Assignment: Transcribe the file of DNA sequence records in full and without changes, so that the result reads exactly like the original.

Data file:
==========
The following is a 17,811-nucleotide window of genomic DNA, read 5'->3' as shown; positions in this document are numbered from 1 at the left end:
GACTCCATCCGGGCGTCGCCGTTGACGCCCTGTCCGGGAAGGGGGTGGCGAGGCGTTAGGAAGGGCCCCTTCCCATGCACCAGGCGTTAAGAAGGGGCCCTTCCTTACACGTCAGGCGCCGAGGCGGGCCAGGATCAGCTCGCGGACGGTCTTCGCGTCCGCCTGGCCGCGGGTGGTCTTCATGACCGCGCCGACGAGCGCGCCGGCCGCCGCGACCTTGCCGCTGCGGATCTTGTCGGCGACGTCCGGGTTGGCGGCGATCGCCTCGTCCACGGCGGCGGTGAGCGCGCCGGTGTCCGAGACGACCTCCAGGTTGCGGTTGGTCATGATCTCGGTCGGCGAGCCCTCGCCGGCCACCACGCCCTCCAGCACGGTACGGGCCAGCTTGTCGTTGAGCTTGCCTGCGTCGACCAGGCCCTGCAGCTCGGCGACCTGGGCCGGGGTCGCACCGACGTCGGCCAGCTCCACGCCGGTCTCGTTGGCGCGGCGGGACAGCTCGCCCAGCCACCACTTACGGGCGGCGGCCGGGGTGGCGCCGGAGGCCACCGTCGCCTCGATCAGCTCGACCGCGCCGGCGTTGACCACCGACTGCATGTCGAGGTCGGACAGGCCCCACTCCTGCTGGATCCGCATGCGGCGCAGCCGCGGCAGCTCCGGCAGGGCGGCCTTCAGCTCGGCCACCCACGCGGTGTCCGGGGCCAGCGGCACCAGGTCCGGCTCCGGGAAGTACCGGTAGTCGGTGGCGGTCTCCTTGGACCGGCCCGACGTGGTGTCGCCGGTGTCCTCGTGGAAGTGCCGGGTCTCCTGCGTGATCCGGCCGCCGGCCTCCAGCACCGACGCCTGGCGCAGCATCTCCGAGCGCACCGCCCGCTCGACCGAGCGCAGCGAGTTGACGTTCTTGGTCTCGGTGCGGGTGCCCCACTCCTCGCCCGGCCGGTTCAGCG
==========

The following is a 17,811-nucleotide window of genomic DNA, read 5'->3' as shown; positions in this document are numbered from 1 at the left end:
GACTCCATCCGGGCGTCGCCGTTGACGCCCTGTCCGGGAAGGGGGTGGCGAGGCGTTAGGAAGGGCCCCTTCCCATGCACCAGGCGTTAAGAAGGGGCCCTTCCTTACACGTCAGGCGCCGAGGCGGGCCAGGATCAGCTCGCGGACGGTCTTCGCGTCCGCCTGGCCGCGGGTGGTCTTCATGACCGCGCCGACGAGCGCGCCGGCCGCCGCGACCTTGCCGCTGCGGATCTTGTCGGCGACGTCCGGGTTGGCGGCGATCGCCTCGTCCACGGCGGCGGTGAGCGCGCCGGTGTCCGAGACGACCTCCAGGTTGCGGTTGGTCATGATCTCGGTCGGCGAGCCCTCGCCGGCCACCACGCCCTCCAGCACGGTACGGGCCAGCTTGTCGTTGAGCTTGCCTGCGTCGACCAGGCCCTGCAGCTCGGCGACCTGGGCCGGGGTCGCACCGACGTCGGCCAGCTCCACGCCGGTCTCGTTGGCGCGGCGGGACAGCTCGCCCAGCCACCACTTACGGGCGGCGGCCGGGGTGGCGCCGGAGGCCACCGTCGCCTCGATCAGCTCGACCGCGCCGGCGTTGACCACCGACTGCATGTCGAGGTCGGACAGGCCCCACTCCTGCTGGATCCGCATGCGGCGCAGCCGCGGCAGCTCCGGCAGGGCGGCCTTCAGCTCGGCCACCCACGCGGTGTCCGGGGCCAGCGGCACCAGGTCCGGCTCCGGGAAGTACCGGTAGTCGGTGGCGGTCTCCTTGGACCGGCCCGACGTGGTGTCGCCGGTGTCCTCGTGGAAGTGCCGGGTCTCCTGCGTGATCCGGCCGCCGGCCTCCAGCACCGACGCCTGGCGCAGCATCTCCGAGCGCACCGCCCGCTCGACCGAGCGCAGCGAGTTGACGTTCTTGGTCTCGGTGCGGGTGCCCCACTCCTCGCCCGGCCGGTTCAGCG